Liquid water has just been found on Mars. The movie The Martian (the perfect blend of Castaway and Apollo 13, with a touch of Saturday Night Fever) is in cinemas right now. And NASA has announced detailed plans to send people to Mars in twenty years. A good moment for me to take a look at the planet again as well. Mars Society Netherlands Mars and I have a long history together. In 1999 I founded, together with Arno Wielders (currently involved in Mars One) the Dutch chapter of the Mars Society in a café in Leiden. In the first...

Fragment of the the Double Streep Map Rotterdam 1939-2016, showing the position of the overhead railway on Binnenrotte in relation to pre-war and contemporary city blocks

The Overhead Railway on the Double Street Map of Rotterdam

About a year ago I created the Double Street Map of Rotterdam 1939-2014, which shows how the street pattern of my hometown has changed as a result of the 1940 bombardment and the subsequent reconstruction. That map did not go unnoticed: local newspaper AD/Rotterdams Dagblad wrote about it and I received a lot of reactions. The comments were actually all positive, except for on a small point of criticism: the Overhead Railway is missing! Parisian allure Indeed, the Overhead Railway … I’m old enough to remember: the railway viaduct on Binnenrotte, which gave an almost Parisian allure to the market...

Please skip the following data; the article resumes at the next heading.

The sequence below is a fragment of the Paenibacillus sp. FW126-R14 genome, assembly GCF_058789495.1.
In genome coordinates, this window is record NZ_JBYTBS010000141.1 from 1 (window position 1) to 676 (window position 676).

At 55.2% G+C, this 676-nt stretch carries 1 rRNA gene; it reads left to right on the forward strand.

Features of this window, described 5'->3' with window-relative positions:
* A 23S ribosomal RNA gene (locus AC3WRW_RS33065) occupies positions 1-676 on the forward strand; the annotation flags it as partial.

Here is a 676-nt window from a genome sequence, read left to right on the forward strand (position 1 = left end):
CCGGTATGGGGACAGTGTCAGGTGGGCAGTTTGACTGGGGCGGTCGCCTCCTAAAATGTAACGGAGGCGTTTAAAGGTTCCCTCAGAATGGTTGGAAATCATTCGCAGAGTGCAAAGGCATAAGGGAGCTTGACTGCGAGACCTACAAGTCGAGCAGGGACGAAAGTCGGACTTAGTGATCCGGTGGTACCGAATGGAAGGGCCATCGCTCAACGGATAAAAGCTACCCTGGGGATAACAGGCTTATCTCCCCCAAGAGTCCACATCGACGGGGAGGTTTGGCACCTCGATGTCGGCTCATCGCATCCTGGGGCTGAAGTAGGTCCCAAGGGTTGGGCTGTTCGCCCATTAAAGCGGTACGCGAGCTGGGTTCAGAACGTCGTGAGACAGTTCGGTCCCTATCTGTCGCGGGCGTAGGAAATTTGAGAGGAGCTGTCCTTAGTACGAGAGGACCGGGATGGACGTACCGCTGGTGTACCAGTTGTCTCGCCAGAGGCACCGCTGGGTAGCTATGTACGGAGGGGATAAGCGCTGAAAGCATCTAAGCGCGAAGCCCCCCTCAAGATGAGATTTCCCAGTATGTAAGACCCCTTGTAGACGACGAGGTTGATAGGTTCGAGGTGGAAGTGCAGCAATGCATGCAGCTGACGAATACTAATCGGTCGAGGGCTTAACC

Orbital image of a terraformed Mars with the Northern ocean and the North Pole, Valles Marineris, Kasei Vallis, Arabia Terra and the Tharsis highlands, against a background of stars

Modified Mars Revisited

A few weeks ago I received an email from someone who asked my permission to use Modified Mars as a setting for a novel. Modified Mars is a project that I conceived eight years ago, and it’s about terraforming the world currently known as the Red Planet. Another Earth A brief explanation for those who rarely or never read science fiction: terraforming (literally earth formation) is the alteration of a planet in such a way that Earth organisms, including humans, can thrive there. Terraformers are especially interested in Mars for several reasons: the planet is not too big, not too...

Future plan of Oostplein in Rotterdam, including reconstruction of windmill De Noord and greening of the public space

The Return of the Windmill, part 2

Half a year ago I made an artist impression of windmill De Noord, reconstructed at the Oostplein in Rotterdam. That action remained not completely unnoticed; it’s time for an update. Together with Gyz la Riviere, whose film Rotterdam 2040 inspired me to create the visualization, I launched a campaign to raise awareness of the possibility of rebuilding the windmill. We had 2000 postcards printed, which we distributed in local bars, restaurants and other places: Polictics and media Also the mayor and aldermen, political parties and the media received a copy. The AD/Rotterdams Dagblad published an article which evoked enthusiastic responses...

Fragment of the double street map of Rotterdam which compares the streets, blocks and harbours of the city in 1939 and 2014

Rotterdam: a Tale of Two Cities

If you’ve been reading my blog (for example, take the article on the old Bijenkorf or windmill De Noord) you know that I’m really interested in the history and architecture of Rotterdam. And that’s not just because I live there. What fascinates me is that there are actually two different cities. These two cities share the same location, but are separated from each other by time. With one major breaking point: the day of the bombing, May 14, 1940. Of course, other cities have changed enormously as well since, say, the thirties. But nowhere the changes have been as dramatic...